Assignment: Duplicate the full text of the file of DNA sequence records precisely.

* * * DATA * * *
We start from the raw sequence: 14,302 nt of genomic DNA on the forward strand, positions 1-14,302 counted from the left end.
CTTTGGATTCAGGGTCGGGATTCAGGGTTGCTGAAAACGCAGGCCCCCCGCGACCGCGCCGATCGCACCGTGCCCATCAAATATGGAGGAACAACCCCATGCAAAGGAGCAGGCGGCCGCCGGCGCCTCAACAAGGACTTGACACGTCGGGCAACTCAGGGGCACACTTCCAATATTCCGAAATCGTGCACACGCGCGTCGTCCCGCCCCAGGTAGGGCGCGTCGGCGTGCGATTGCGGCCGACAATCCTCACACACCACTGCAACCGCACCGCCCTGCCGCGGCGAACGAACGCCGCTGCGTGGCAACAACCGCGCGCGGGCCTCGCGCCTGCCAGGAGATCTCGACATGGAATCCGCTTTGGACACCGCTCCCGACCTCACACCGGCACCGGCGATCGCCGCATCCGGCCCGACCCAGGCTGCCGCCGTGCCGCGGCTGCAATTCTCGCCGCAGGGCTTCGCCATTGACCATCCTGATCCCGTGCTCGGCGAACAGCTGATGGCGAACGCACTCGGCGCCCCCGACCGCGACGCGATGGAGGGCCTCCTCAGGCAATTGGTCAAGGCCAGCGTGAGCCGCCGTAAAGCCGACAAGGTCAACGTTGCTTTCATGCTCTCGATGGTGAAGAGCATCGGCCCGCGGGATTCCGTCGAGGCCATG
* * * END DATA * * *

We start from the raw sequence: 14,302 nt of genomic DNA on the forward strand, positions 1-14,302 counted from the left end.
CTTTGGATTCAGGGTCGGGATTCAGGGTTGCTGAAAACGCAGGCCCCCCGCGACCGCGCCGATCGCACCGTGCCCATCAAATATGGAGGAACAACCCCATGCAAAGGAGCAGGCGGCCGCCGGCGCCTCAACAAGGACTTGACACGTCGGGCAACTCAGGGGCACACTTCCAATATTCCGAAATCGTGCACACGCGCGTCGTCCCGCCCCAGGTAGGGCGCGTCGGCGTGCGATTGCGGCCGACAATCCTCACACACCACTGCAACCGCACCGCCCTGCCGCGGCGAACGAACGCCGCTGCGTGGCAACAACCGCGCGCGGGCCTCGCGCCTGCCAGGAGATCTCGACATGGAATCCGCTTTGGACACCGCTCCCGACCTCACACCGGCACCGGCGATCGCCGCATCCGGCCCGACCCAGGCTGCCGCCGTGCCGCGGCTGCAATTCTCGCCGCAGGGCTTCGCCATTGACCATCCTGATCCCGTGCTCGGCGAACAGCTGATGGCGAACGCACTCGGCGCCCCCGACCGCGACGCGATGGAGGGCCTCCTCAGGCAATTGGTCAAGGCCAGCGTGAGCCGCCGTAAAGCCGACAAGGTCAACGTTGCTTTCATGCTCTCGATGGTGAAGAGCATCGGCCCGCGGGATTCCGTCGAGGCCATG